Fat Margins Make Apple Healthy and Investors Happy

Source: http://www.flickr.com/photos/notahipster/4319949887/

Source: http://www.flickr.com/photos/notahipster/4319949887/

On January 27, Apple (NASDAQ:AAPL) reported fiscal first-quarter earnings that didn’t quite live up to Wall Street’s expectations. Never mind that revenue increased 5.7 percent to a record $57.6 billion for the quarter, beating the mean analyst estimate of $57.4 billion, and never mind that earnings increased 5 percent to $14.50 per diluted share, beating the mean analyst estimate of $14.08 per share — the first quarter was all about iPhone sales, and Apple missed the mark.

The “biggest issues with AAPL’s Dec-13 report,” wrote analysts at Piper Jaffray in a research note published shortly after earnings were released, is that “iPhone units missed Street estimates by 7% and the company implies iPhones may be close to flat y/y in March.” Sales estimates missed expectations “despite the addition of China Mobile (as well as DOCOMO and T-Mobile with no y/y comps).” Apple sold 51 million iPhones in the quarter, an all-time quarterly sales record that fell short of expectations for 55 million in sales. Actual iPhone unit sales grew 7 percent on the year compared with expectations for double-digit growth.

The miss triggered selling pressure, driving shares down 8 percent the day after earnings to about $500. In hindsight, the selling pressure may have been an overreaction, but it wasn’t totally without warrant. Apple has most of its eggs in one basket with the iPhone — the device accounted for 56.4 percent of Apple’s total revenue in its fiscal first quarter — and with so much of the business tied up in one device, the market sometimes substitutes the performance of the device for the performance of the company.

But Apple is more than the iPhone, and most investors with a long-term bullish position on the company know this. Apple has performed phenomenally well selling hardware to consumers, but that is really just icing on the cake. Apple’s business is just as much about incorporating users into its ecosystem as it is about putting devices in the hands of consumers. In fact, the two are nearly synonymous. There is really no reason to worry about slowing iPhone sales growth as long as the ecosystem continues to expand and evolve. Apple is in the business of selling iOS products, not just Apple-branded hardware.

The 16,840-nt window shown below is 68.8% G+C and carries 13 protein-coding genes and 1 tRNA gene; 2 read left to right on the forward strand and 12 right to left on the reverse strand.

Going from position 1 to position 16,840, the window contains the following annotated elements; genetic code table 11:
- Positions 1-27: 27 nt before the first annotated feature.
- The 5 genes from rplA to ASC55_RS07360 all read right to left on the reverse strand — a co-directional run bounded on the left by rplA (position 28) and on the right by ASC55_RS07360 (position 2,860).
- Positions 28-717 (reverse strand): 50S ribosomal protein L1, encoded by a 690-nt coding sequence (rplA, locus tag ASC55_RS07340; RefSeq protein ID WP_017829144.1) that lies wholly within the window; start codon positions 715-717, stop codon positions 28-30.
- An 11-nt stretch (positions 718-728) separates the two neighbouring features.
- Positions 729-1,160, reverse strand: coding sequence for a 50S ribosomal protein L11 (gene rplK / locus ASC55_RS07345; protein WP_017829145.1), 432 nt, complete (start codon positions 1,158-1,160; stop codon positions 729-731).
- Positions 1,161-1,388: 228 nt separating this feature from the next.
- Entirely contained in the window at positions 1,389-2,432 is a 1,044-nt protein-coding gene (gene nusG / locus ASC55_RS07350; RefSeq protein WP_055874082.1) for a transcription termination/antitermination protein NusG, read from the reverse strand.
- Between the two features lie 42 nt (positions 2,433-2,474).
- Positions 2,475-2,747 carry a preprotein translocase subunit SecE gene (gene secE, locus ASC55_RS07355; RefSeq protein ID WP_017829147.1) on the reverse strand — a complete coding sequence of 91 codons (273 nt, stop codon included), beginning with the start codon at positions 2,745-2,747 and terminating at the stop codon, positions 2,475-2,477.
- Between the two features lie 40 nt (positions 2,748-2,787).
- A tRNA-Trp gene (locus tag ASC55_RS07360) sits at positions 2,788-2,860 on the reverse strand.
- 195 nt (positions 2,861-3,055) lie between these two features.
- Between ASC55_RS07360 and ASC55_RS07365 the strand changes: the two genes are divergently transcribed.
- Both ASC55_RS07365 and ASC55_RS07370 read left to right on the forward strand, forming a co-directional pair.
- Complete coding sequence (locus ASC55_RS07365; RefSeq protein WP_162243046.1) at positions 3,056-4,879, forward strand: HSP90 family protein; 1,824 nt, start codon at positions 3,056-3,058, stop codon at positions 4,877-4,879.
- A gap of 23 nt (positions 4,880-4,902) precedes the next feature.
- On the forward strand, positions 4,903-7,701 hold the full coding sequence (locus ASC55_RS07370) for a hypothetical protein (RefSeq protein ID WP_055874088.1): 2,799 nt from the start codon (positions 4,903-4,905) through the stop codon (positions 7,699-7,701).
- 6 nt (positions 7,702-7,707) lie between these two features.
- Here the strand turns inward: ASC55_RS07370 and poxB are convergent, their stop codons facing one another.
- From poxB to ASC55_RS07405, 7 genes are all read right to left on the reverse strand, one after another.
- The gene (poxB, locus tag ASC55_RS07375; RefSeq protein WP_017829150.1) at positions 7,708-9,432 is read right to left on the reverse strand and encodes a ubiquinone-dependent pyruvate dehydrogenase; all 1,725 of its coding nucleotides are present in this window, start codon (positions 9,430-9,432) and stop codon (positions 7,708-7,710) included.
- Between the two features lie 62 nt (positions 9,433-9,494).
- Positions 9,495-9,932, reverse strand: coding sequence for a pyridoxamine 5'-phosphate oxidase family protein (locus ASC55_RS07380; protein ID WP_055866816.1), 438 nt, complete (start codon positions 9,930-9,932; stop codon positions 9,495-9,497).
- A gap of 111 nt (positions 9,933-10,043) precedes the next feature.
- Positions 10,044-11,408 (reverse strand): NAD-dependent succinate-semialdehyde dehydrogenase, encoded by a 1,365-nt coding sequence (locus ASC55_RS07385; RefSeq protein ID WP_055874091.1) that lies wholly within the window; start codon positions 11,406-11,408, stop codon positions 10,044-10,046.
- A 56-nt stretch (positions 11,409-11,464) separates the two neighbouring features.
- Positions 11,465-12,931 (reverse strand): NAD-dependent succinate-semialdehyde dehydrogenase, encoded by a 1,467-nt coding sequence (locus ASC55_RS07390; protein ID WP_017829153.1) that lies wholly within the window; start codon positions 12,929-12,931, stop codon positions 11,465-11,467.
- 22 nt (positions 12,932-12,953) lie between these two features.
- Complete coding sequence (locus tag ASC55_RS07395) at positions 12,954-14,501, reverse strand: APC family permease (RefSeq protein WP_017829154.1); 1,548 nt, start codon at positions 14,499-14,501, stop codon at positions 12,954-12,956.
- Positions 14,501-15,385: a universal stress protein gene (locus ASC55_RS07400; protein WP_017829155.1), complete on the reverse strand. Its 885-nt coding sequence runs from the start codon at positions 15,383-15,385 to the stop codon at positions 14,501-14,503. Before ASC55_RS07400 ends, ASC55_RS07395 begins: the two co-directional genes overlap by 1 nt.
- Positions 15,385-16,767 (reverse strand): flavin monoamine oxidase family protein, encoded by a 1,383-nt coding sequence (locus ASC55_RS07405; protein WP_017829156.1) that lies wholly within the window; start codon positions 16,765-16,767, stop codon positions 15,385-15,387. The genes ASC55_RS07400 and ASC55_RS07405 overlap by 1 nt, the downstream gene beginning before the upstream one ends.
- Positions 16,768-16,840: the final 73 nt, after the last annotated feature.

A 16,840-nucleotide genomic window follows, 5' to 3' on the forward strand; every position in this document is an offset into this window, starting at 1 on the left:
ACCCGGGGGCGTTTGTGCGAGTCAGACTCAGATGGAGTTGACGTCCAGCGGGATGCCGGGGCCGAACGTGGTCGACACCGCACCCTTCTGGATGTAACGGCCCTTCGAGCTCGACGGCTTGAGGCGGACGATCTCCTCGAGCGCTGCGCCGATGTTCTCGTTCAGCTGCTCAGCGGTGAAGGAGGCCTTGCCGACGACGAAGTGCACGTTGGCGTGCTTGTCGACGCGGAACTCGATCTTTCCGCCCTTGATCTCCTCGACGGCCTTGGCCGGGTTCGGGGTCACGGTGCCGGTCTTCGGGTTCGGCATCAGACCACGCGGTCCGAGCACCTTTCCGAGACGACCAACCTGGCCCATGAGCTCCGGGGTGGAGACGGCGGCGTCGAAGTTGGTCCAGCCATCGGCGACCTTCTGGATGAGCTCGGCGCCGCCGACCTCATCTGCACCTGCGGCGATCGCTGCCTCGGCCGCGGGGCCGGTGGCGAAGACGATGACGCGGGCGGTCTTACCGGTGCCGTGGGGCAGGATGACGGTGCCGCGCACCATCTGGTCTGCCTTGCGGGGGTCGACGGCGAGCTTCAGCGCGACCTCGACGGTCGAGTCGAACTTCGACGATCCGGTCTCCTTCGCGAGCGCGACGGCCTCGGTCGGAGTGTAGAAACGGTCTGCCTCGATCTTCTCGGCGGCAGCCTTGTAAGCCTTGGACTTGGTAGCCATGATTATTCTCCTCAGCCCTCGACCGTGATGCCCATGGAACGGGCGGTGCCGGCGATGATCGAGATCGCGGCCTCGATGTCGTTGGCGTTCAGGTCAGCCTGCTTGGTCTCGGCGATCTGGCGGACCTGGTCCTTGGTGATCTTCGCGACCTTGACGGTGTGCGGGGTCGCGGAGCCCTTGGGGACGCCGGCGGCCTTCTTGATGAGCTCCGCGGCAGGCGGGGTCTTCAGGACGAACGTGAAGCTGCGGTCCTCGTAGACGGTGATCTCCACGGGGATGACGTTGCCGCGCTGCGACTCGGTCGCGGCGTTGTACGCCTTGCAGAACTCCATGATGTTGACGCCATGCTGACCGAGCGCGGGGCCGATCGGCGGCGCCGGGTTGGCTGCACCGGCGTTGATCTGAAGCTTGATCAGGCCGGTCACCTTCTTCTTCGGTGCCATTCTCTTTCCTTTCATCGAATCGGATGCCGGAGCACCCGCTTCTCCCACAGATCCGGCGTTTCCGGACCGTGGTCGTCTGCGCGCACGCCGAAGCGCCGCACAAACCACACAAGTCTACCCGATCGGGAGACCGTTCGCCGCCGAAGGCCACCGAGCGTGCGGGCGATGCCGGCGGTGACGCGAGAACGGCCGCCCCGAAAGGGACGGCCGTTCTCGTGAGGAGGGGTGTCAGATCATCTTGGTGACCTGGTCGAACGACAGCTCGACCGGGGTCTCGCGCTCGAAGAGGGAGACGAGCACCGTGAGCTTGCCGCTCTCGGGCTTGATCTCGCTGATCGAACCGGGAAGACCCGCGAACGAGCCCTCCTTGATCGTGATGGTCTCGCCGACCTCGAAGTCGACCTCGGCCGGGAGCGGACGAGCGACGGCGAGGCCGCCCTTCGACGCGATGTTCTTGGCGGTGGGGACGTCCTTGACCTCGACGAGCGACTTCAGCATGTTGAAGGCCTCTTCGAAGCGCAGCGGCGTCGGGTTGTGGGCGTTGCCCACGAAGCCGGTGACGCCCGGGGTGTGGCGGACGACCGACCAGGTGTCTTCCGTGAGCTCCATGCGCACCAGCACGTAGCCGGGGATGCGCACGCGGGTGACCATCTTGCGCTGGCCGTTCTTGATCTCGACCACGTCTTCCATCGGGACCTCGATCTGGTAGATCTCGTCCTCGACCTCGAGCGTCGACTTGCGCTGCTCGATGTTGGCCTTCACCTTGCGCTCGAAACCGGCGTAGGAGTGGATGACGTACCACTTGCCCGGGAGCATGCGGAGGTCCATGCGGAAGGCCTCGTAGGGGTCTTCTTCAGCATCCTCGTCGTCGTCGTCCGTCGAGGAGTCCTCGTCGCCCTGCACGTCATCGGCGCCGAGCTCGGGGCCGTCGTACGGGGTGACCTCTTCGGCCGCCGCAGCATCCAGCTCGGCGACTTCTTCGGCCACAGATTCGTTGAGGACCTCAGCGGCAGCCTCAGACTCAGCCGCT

It can be hard to like Carl Icahn, chair of Icahn Enterprises (NYSE:IEP), but he was one investor who was totally unfazed by Apple’s first-quarter earnings. As the market bid shares down 8 percent, Icahn increased his already enormous stake in the company by $500 million. With the purchase, Icahn owns at least 4.5 million shares of Apple stock, and he has been a principal advocate for increased share repurchases on Apple’s behalf.

Icahn appears to recognize that Apple is not in a position to surf market trends and respond to ephemeral Wall Street demands. The company established its empire by setting trends and establishing new categories, not by following trends and playing follow the leader. The company would violate its own brand if it yielded short-term demands.

Instead, as it has always done, Apple appears perfectly willing to wait to act until it is ready. New products will come when they are done. Apple will invest in research and development at a pace it thinks is reasonable, not at a breakneck speed meant to impress would-be investors. The board will authorize repurchases at a pace that it thinks is appropriate, not at a pace activist investors think is appropriate.

Instead of iPhone sales, the metric to watch for in the fear future could be margins. In the first quarter, Apple expanded both its gross and operating margins sequentially, which was a welcome break after some shrinkage over the past few quarters. Gross margin is still below where it was a year ago — 37.9 percent in the first quarter of fiscal 2014 compared to 38.6 percent in the year-ago period — but operating margin is about as healthy as it was for the same comparison.

Apple’s margin could continue to expand as its ecosystem expands and the iOS empire continues to evolve into a service. While it will remain important for Apple to continue to aggressively innovate on the hardware side, investors should keep in mind that Apple products also serve as a delivery mechanism for iOS.

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